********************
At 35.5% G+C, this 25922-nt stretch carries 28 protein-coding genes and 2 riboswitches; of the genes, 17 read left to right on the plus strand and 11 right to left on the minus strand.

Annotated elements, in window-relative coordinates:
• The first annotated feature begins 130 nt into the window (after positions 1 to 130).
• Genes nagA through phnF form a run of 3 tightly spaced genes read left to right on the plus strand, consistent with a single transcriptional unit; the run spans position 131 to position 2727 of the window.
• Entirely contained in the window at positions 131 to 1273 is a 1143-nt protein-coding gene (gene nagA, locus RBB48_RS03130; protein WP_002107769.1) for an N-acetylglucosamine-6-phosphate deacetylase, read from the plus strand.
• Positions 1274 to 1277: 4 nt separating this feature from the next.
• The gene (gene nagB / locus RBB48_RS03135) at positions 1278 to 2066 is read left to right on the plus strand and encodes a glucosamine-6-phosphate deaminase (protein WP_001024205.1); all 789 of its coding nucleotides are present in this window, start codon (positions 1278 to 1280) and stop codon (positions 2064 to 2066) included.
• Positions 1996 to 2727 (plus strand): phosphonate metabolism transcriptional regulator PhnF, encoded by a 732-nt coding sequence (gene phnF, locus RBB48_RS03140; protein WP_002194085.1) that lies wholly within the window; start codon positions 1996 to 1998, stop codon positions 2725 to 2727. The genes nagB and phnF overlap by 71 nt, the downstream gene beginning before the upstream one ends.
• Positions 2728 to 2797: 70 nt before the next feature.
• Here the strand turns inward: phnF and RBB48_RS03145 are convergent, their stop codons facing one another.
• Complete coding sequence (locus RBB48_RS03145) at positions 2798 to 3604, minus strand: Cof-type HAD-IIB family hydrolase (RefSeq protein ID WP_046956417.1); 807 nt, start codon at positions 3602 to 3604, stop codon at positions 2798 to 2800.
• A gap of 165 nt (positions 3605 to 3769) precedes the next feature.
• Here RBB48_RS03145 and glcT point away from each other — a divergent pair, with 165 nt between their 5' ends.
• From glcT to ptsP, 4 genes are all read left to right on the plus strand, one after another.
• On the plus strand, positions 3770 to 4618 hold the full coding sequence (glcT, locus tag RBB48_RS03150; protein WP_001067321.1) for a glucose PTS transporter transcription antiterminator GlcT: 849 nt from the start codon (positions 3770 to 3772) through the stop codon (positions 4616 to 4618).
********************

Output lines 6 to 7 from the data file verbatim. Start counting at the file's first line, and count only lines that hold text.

• Positions 1274 to 1277: 4 nt separating this feature from the next.
• The gene (gene nagB / locus RBB48_RS03135) at positions 1278 to 2066 is read left to right on the plus strand and encodes a glucosamine-6-phosphate deaminase (protein WP_001024205.1); all 789 of its coding nucleotides are present in this window, start codon (positions 1278 to 1280) and stop codon (positions 2064 to 2066) included.